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I spent two days here,though I was 40 mins early to check in time,they where happy for me to go straight to my room.
The room was spotless,not a speck of dust ,there was tea n coffee waiting .
The rooms have high ceilings and...More
I stayed with my wife and two daughters on 11th-13th March 2017 for two nights with a double and twin room. Rooms were comfortable, very quiet and warm. Only pointers: unfinished electrical lamps etc not all working and some requiring wiring again. Bar stock also...More
Arrived on Friday 10th Feb, booked to stay for 2 nights, check in was quick and was given a key for room 14, room was basic with a double bed, decent sized shower room. around tea time we had lots of noise due to the...More
There's no doubt that this is a 3* hotel as it is dated. When we first got there the room was cold as we had picked a room on the top floor (the only one available with a bath at the time). However! As soon...More
The hotel is approx a 15 minute walk to the centre of Edinburgh and offers free parking. Room was basic but comfortable. Room was cleaned and fresh towels provided every day. When we entered our room we were greeted with a bottle of wine and...More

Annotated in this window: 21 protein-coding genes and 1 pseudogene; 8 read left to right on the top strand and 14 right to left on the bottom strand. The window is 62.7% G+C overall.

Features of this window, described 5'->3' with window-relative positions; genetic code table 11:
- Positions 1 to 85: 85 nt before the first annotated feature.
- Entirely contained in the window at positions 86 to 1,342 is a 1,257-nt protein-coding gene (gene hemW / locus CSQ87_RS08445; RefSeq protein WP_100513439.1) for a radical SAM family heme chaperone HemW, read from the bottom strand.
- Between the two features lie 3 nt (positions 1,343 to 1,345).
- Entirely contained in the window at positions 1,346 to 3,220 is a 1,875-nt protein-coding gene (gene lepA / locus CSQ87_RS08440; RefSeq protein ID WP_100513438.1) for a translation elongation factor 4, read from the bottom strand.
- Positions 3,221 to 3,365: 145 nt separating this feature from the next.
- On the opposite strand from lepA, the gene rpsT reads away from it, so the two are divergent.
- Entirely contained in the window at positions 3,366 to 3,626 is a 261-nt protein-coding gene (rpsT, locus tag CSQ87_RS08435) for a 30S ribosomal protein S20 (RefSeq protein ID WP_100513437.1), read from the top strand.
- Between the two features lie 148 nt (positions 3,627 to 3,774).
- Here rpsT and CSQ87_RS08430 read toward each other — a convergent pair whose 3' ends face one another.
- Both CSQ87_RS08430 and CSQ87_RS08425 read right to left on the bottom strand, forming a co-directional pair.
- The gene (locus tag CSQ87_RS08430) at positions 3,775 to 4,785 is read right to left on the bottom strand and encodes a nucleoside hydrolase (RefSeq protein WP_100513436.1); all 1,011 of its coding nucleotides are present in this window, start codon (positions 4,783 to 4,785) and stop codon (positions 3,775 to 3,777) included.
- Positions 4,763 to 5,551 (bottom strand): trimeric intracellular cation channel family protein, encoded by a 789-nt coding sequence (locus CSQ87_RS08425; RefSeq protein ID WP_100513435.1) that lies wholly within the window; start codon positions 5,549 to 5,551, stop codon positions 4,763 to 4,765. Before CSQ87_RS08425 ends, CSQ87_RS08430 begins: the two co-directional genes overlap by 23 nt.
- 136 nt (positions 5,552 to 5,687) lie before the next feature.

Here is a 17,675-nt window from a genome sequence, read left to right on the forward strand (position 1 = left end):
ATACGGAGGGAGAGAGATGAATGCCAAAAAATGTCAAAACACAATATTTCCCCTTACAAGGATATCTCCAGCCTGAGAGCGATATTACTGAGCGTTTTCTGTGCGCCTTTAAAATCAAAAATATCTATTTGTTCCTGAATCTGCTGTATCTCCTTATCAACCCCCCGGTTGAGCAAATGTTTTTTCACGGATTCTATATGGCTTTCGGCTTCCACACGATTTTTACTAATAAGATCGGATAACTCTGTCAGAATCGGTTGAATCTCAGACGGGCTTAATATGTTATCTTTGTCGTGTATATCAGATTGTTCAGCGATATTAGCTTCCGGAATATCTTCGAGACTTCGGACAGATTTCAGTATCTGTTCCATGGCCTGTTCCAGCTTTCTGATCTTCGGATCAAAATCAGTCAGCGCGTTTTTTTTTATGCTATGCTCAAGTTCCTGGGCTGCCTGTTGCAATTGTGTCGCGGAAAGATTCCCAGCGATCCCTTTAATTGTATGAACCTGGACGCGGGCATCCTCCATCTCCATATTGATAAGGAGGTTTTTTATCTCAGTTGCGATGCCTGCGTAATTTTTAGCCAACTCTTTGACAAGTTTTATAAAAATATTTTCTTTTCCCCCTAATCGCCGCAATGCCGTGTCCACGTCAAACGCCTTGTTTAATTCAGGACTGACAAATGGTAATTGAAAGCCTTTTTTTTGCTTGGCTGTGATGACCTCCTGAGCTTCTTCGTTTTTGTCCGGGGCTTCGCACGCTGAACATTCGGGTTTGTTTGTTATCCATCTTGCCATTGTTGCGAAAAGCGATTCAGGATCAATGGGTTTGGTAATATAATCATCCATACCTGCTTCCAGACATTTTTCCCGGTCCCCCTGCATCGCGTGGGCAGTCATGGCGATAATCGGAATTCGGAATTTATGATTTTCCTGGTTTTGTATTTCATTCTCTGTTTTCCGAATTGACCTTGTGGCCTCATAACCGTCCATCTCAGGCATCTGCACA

US$86 - US$255 (Based on Average Rates for a Standard Room)
Official star rating provided by VisitScotland, the National Tourist Board.
Non-Smoking Rooms ,
Number of rooms
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Prevailing winds meant that most cities that grew in industrial Britain had their most desirable neighbourhoods to the west – upwind of factory fumes. Edinburgh was no exception, with its wealthiest citizens settling in its West End and leaving behind grand Georgian townhouses, private gardens and genteel crescents. These backstreets remain as dignified and sleepy as ever, and most of the action here lies along
the district’s busy main roads. Lothian Road connects to southern Edinburgh and harbors a vague entertainment district: three theatres and the city’s main indie cinema. All attract a select crowd, the sort who appreciate the Saturday Edinburgh’s Farmers’ Market around the corner. The West End’s other great thoroughfare, Shandwick Place, is dominated by trams trundling out to the suburbs and airport, and shoppers picking up last-minute items before hopping aboard.